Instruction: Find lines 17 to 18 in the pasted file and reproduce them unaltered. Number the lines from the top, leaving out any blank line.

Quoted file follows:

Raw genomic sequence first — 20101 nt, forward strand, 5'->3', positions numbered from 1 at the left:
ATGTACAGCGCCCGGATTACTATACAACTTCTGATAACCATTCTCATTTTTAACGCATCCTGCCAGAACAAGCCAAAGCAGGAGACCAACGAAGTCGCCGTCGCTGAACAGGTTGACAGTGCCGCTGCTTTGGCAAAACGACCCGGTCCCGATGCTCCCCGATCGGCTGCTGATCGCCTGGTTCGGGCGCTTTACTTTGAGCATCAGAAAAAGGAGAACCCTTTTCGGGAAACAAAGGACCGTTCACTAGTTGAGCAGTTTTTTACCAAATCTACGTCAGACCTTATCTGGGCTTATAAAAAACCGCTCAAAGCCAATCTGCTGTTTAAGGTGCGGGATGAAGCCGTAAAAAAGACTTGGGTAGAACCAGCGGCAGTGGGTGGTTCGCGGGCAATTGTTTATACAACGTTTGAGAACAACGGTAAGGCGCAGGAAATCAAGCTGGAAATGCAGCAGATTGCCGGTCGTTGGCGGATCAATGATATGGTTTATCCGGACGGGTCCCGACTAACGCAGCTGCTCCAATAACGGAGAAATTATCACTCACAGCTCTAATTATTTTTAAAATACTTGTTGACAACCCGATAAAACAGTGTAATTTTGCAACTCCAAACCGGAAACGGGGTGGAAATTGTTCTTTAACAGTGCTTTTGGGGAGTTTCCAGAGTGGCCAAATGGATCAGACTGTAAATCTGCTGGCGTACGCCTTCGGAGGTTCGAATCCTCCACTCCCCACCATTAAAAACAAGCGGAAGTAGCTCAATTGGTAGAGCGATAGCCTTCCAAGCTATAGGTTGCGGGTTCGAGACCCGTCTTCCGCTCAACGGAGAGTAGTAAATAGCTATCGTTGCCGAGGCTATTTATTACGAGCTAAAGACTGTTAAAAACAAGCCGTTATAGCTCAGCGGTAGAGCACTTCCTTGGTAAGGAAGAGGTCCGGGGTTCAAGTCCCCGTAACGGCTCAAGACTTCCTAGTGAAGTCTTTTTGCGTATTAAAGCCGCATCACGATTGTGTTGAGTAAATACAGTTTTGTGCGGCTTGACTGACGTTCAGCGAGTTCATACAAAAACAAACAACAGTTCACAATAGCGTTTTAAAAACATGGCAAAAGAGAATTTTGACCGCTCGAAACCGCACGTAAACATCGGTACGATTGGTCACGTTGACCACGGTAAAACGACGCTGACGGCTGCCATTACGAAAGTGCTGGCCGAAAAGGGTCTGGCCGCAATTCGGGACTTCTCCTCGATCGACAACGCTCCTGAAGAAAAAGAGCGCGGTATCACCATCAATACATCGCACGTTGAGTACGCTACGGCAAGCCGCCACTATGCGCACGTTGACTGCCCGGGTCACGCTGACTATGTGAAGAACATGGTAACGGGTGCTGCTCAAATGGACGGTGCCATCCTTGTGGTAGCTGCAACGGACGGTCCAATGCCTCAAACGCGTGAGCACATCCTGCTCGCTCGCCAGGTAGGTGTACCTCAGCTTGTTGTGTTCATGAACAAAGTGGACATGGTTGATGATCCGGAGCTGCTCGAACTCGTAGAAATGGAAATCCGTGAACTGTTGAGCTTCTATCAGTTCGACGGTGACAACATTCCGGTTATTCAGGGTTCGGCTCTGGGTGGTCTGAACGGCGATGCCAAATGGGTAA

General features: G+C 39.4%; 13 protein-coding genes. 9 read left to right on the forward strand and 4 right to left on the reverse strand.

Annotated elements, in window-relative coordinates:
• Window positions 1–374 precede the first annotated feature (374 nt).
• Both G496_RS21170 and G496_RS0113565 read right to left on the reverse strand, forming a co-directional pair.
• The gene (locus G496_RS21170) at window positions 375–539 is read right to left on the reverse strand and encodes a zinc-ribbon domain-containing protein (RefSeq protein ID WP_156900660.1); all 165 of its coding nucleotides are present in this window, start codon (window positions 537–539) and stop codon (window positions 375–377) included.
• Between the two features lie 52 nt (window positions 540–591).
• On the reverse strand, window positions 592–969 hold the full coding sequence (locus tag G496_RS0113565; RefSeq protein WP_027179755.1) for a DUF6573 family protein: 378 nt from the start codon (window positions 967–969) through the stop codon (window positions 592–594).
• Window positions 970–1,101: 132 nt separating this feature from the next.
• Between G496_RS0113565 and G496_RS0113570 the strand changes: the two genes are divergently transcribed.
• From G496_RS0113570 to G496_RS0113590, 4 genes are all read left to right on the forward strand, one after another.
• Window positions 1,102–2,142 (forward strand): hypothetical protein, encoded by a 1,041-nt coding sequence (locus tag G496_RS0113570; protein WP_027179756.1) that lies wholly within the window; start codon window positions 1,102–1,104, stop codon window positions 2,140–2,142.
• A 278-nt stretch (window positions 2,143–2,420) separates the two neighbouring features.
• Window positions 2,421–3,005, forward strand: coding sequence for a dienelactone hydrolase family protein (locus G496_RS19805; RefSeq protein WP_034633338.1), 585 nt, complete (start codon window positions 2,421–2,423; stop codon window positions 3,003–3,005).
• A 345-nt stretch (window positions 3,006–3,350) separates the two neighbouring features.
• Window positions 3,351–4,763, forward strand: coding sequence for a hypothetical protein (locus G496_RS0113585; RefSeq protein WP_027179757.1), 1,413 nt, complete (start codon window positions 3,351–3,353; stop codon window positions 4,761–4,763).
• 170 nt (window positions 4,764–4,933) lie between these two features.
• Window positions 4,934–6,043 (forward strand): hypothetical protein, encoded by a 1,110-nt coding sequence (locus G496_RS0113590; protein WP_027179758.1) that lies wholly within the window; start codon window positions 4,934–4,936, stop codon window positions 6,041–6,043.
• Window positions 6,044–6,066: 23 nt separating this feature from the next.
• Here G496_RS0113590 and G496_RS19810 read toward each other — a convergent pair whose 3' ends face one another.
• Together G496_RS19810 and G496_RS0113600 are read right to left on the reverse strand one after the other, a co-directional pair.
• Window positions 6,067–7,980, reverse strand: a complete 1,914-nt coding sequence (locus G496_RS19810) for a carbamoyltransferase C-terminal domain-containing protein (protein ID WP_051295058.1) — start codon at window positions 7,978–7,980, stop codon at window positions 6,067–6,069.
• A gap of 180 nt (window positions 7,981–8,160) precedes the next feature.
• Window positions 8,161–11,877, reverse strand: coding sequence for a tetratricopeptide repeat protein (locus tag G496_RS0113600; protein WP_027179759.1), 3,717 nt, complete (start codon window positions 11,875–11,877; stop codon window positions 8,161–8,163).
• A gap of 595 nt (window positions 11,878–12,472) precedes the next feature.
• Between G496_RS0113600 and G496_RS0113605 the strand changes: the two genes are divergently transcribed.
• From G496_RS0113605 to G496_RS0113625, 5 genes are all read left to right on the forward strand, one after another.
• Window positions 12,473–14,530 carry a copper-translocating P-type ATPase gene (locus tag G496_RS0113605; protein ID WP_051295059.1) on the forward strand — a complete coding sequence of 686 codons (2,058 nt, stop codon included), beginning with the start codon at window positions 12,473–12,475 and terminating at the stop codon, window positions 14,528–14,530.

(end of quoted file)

• Window positions 3,351–4,763, forward strand: coding sequence for a hypothetical protein (locus G496_RS0113585; RefSeq protein WP_027179757.1), 1,413 nt, complete (start codon window positions 3,351–3,353; stop codon window positions 4,761–4,763).
• 170 nt (window positions 4,764–4,933) lie between these two features.